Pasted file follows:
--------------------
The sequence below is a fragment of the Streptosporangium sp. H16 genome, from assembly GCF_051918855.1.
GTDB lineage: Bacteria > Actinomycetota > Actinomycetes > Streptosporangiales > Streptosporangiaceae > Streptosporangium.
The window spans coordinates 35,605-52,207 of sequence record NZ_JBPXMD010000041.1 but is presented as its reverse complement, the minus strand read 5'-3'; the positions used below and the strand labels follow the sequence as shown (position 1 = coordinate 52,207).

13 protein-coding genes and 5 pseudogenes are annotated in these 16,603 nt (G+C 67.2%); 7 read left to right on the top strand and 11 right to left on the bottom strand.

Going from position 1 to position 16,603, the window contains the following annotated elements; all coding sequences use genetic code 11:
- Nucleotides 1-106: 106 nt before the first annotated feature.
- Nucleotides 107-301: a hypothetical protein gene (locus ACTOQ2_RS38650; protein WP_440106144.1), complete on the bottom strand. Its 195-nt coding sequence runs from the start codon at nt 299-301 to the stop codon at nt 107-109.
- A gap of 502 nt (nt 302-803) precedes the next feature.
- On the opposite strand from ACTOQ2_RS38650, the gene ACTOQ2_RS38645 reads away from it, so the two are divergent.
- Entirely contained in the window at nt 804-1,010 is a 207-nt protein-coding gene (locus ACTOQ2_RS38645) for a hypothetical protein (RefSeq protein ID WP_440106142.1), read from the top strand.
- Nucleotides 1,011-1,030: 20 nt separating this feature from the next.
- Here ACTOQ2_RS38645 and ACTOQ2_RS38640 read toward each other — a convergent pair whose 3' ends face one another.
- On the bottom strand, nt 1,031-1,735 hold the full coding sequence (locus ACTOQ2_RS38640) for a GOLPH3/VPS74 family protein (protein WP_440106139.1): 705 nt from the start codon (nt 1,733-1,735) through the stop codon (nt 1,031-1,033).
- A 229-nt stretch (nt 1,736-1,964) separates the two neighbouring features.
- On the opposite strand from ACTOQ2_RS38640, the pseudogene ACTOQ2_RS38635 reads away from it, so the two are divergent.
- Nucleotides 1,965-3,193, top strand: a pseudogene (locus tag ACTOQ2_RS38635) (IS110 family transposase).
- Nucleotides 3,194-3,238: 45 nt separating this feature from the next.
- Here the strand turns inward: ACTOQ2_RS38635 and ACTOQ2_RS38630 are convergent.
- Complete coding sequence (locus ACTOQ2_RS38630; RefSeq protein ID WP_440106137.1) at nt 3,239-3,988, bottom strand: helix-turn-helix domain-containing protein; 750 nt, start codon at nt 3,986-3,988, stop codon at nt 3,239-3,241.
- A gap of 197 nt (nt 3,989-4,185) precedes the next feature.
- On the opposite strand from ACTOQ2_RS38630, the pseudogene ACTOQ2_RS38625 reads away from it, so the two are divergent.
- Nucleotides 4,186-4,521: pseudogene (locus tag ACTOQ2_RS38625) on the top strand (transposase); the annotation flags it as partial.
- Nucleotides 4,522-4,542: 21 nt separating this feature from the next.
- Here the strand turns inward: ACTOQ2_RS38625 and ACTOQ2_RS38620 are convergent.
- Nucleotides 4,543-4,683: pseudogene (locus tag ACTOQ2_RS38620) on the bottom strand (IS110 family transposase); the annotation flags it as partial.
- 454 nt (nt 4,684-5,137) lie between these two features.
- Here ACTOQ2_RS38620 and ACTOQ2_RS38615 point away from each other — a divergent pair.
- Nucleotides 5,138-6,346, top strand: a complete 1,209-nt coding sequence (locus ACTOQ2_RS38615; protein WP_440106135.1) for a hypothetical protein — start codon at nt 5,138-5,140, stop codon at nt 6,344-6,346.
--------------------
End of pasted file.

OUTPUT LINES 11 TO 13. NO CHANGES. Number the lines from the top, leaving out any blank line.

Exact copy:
- Nucleotides 1,011-1,030: 20 nt separating this feature from the next.
- Here ACTOQ2_RS38645 and ACTOQ2_RS38640 read toward each other — a convergent pair whose 3' ends face one another.
- On the bottom strand, nt 1,031-1,735 hold the full coding sequence (locus ACTOQ2_RS38640) for a GOLPH3/VPS74 family protein (protein WP_440106139.1): 705 nt from the start codon (nt 1,733-1,735) through the stop codon (nt 1,031-1,033).